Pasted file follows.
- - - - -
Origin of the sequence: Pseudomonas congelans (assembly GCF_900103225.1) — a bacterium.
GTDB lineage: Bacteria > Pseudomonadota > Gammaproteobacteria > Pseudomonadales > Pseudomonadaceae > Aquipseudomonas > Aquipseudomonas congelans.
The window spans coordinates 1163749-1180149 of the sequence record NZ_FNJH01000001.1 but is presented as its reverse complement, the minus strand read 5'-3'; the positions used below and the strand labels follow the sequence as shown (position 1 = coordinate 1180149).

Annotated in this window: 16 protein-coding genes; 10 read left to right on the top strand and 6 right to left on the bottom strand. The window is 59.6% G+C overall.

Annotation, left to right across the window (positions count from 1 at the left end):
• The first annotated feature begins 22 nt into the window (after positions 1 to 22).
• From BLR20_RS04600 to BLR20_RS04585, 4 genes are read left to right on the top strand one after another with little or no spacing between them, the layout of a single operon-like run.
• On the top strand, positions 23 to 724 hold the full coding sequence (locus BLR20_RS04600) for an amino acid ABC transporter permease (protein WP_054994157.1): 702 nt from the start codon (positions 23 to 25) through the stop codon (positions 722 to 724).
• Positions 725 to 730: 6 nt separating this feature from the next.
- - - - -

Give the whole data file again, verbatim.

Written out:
Origin of the sequence: Pseudomonas congelans (assembly GCF_900103225.1) — a bacterium.
GTDB lineage: Bacteria > Pseudomonadota > Gammaproteobacteria > Pseudomonadales > Pseudomonadaceae > Aquipseudomonas > Aquipseudomonas congelans.
The window spans coordinates 1163749-1180149 of the sequence record NZ_FNJH01000001.1 but is presented as its reverse complement, the minus strand read 5'-3'; the positions used below and the strand labels follow the sequence as shown (position 1 = coordinate 1180149).

Annotated in this window: 16 protein-coding genes; 10 read left to right on the top strand and 6 right to left on the bottom strand. The window is 59.6% G+C overall.

Annotation, left to right across the window (positions count from 1 at the left end):
• The first annotated feature begins 22 nt into the window (after positions 1 to 22).
• From BLR20_RS04600 to BLR20_RS04585, 4 genes are read left to right on the top strand one after another with little or no spacing between them, the layout of a single operon-like run.
• On the top strand, positions 23 to 724 hold the full coding sequence (locus BLR20_RS04600) for an amino acid ABC transporter permease (protein WP_054994157.1): 702 nt from the start codon (positions 23 to 25) through the stop codon (positions 722 to 724).
• Positions 725 to 730: 6 nt separating this feature from the next.